Configuration management. Configuration management models can help you capture and analyze the configurations you'll need across your operational environment and determine how to manage and control them. Today, we can easily end up with configuration in properties files for Java software, application settings in databases, Zookeeper for distributed systems, and Puppet for infrastructure. So, understanding, coordinating, and validating change across all configurations is a major challenge that focused models can help you meet.

Administration. Administration models demonstrate how the administrative environment works and relates to the system. Administrative environments are often a complex mix of standard tools, local utilities, people, and processes. To avoid problems and misunderstandings, creating a model of the end-to-end environment will be valuable when you're determining how the operations group will run the system.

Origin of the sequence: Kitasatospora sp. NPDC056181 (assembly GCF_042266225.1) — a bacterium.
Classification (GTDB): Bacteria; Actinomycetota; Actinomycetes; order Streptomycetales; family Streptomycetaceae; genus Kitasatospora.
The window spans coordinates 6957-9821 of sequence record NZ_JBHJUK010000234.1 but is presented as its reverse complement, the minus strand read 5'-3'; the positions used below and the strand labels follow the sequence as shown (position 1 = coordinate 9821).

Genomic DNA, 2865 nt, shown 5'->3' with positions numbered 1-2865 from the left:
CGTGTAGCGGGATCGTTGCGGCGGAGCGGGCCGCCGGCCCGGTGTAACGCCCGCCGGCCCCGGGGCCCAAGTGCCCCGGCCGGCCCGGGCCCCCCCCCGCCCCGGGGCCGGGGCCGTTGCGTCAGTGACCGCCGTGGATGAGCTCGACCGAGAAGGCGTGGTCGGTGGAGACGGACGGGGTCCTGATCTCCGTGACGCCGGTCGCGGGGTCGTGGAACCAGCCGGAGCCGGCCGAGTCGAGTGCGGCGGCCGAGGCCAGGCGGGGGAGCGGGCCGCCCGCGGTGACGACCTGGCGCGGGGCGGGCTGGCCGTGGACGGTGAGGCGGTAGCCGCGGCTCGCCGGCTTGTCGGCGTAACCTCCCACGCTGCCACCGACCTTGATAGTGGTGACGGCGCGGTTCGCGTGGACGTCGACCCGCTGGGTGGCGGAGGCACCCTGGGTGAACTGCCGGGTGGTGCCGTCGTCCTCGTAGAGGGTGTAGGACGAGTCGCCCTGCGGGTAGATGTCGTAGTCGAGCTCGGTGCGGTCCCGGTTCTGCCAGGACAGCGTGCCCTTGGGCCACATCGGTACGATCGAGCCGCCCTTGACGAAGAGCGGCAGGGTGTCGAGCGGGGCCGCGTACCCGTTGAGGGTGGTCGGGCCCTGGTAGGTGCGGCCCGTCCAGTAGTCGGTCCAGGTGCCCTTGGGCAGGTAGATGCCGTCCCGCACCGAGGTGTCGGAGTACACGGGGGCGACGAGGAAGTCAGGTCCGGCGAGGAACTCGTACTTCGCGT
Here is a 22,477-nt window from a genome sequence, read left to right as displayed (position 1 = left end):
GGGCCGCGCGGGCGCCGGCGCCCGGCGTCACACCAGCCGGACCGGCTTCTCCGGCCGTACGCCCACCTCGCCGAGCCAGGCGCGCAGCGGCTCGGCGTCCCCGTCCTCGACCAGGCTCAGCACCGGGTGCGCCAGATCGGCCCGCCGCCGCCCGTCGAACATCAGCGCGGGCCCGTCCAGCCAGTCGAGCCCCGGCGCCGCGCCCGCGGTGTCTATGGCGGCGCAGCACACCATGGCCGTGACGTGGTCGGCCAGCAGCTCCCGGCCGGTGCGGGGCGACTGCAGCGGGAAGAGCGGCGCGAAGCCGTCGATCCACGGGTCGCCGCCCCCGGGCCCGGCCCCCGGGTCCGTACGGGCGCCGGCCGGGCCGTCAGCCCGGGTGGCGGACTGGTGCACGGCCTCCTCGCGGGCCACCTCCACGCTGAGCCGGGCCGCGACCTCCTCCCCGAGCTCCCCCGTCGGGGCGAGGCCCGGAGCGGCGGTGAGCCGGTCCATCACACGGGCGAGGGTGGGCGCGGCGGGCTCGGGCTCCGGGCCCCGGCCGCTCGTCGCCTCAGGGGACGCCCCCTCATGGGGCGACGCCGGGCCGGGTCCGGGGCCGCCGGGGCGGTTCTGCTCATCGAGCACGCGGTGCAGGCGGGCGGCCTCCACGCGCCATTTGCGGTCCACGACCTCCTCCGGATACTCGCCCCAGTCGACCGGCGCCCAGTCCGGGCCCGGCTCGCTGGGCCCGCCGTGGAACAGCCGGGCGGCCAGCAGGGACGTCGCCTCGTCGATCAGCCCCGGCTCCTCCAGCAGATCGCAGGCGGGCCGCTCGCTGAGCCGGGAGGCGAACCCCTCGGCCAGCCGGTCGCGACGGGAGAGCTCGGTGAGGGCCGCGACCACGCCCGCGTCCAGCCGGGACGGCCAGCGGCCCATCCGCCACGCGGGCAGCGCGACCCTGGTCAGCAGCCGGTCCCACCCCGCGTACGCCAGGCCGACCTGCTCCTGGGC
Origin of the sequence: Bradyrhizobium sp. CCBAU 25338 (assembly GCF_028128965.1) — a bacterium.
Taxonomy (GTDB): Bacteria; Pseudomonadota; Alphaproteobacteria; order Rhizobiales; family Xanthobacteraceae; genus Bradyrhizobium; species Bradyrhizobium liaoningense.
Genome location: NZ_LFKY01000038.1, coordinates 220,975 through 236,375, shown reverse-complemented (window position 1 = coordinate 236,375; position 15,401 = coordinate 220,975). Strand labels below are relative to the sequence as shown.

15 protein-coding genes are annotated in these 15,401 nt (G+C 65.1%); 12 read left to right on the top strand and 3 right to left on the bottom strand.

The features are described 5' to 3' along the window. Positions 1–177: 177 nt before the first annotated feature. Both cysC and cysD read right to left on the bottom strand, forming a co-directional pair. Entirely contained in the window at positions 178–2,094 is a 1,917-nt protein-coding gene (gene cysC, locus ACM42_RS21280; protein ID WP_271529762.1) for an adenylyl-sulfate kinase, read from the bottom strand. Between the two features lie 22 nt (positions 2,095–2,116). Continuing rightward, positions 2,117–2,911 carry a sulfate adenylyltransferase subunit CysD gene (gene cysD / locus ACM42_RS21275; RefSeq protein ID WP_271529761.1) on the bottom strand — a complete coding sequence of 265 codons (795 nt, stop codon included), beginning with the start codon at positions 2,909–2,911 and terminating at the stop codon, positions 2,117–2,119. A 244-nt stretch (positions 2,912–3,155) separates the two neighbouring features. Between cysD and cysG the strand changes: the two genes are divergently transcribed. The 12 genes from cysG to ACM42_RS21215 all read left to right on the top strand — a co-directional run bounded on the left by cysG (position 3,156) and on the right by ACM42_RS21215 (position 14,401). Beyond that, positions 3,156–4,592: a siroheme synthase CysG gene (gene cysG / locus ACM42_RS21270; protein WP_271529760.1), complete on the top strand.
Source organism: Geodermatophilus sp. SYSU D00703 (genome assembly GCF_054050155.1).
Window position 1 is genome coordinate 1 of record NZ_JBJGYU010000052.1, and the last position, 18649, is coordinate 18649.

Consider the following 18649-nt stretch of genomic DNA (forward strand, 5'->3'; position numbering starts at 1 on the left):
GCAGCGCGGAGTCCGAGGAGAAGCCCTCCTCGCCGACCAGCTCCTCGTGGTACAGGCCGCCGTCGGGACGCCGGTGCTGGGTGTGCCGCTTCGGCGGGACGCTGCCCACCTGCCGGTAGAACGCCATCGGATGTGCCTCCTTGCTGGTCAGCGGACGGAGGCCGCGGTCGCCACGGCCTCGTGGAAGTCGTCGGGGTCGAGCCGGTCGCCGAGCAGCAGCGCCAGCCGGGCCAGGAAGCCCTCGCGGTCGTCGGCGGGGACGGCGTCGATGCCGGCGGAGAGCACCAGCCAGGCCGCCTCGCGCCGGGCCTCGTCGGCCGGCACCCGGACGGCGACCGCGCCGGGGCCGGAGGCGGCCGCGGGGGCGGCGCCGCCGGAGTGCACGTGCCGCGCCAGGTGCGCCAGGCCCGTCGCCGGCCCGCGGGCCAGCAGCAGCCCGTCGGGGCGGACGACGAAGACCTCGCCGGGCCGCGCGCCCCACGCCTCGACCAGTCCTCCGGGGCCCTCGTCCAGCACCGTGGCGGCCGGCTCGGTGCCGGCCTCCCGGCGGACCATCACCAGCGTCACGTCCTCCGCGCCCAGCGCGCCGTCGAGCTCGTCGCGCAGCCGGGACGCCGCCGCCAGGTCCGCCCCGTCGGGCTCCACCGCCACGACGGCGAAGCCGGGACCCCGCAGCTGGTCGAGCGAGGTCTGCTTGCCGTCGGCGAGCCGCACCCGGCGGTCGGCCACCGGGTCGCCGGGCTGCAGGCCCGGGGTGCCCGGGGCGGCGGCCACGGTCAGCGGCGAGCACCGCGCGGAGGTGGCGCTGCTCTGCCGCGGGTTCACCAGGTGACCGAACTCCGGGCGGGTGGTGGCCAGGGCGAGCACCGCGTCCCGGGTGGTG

Support. Support models show how an incident is recognized, handled, managed, and resolved. Such models are usually process descriptions rather than technical designs, but they're useful for considering various problem scenarios and planning how each will be handled.

Problems and Pitfalls

Many things can go wrong when you're working on your architecture's production aspects. For example, late or poor engagement with the operational staff might result in you using a lot of DevOps tooling that will have little effect because the operations group hasn't bought into it.